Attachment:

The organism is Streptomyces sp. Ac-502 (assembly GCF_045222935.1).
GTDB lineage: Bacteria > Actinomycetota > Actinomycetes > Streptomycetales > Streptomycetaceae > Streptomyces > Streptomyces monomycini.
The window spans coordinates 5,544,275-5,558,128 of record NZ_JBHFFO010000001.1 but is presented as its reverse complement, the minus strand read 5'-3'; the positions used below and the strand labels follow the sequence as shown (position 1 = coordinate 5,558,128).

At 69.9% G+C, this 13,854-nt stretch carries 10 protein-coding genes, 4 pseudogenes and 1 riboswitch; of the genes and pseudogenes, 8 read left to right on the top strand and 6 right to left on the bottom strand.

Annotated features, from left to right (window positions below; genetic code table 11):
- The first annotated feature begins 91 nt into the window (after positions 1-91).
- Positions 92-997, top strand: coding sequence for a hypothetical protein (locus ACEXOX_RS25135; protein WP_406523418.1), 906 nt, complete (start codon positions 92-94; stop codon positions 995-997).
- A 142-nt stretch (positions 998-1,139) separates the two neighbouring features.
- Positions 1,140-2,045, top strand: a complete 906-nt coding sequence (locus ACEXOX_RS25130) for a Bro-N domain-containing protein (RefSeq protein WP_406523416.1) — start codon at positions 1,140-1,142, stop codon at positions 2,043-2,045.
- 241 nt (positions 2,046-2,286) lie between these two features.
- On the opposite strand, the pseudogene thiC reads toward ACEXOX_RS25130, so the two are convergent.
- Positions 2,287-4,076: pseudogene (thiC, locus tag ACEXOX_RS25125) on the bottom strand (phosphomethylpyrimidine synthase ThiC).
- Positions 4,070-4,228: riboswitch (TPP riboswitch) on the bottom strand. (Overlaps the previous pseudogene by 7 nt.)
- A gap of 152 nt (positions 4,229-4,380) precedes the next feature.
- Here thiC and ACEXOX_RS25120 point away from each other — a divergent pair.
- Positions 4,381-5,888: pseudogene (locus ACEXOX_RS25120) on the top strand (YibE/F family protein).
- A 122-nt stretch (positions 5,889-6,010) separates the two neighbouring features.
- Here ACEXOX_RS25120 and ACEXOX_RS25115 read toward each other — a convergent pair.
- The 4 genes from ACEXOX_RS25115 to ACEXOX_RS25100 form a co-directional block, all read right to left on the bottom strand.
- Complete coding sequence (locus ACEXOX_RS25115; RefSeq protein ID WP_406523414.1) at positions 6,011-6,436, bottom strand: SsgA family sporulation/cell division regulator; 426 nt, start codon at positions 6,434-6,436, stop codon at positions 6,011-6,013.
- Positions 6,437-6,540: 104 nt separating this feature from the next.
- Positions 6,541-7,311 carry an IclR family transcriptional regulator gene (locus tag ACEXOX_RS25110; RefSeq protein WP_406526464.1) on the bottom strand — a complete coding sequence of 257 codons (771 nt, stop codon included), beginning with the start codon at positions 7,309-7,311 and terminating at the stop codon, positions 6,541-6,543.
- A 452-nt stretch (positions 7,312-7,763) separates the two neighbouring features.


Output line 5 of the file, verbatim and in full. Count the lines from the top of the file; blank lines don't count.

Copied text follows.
Annotated features, from left to right (window positions below; genetic code table 11):